What might constitute capital works or refurbishment?

Capital works are works undertaken to create a new asset or space, or to change the use, function or layout of an existing asset or space.

Capital works may include:

  • provision of new building infrastructure.
  • provision of site infrastructure associated with and integral to a building, such as a new electrical sub-station, new lift, new water main or new landscaping.
  • renovation of an existing building or space.

Would the Trust consider applications to purchase IT equipment?

As a general rule, bids for IMT equipment are considered part of core business and therefore outside the criteria of the Trust. However, applications will be considered on the merit of the project proposed. Applications would need to show a clear benefit to both the school and students. The proposed procurement of additional resources such as iPads or software would need to be linked closely to the Trust's themes and would need to be particularly innovative and far-reaching to warrant consideration.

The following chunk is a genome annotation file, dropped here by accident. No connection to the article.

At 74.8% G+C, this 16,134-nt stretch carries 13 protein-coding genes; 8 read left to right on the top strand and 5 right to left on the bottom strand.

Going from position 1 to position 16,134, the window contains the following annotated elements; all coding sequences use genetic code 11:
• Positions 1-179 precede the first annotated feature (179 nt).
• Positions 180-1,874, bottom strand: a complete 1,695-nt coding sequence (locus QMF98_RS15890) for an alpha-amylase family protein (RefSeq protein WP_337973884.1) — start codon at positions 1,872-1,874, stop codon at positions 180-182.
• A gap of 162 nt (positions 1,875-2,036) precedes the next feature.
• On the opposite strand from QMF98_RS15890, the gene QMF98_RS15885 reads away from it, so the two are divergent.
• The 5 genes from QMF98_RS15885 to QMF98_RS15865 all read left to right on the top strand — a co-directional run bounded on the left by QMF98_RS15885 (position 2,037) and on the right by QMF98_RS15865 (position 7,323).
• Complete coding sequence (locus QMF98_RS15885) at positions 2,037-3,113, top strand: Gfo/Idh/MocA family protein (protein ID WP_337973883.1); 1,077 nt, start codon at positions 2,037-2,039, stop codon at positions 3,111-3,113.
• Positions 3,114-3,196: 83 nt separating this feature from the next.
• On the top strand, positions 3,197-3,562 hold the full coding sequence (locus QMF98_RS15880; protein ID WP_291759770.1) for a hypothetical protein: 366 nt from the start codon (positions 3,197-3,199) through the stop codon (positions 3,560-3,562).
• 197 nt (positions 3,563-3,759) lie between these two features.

Would the Trust consider funding of events?

The Trust is keen to ensure that there is a legacy associated with any project it chooses to fund. To this effect any application for an event would need to demonstrate that it was liable to have a lasting impact, beyond the event itself and those who were in attendance. Equally, there would need to be a particular focus on evidence and outcomes so as to outline the requirement for an approach of this kind.

What sort of Career and Professional Development (CPD) opportunities would the Trust consider funding?

Applications for CPD opportunities would need to be linked to the Trust's themes, and would be required to demonstrate how they proposed to extend the learning and good- practice into a wider community of schools. It would also be necessary to demonstrate how these proposals could be distinguished from training that would take place as part of core-business.

Files available to download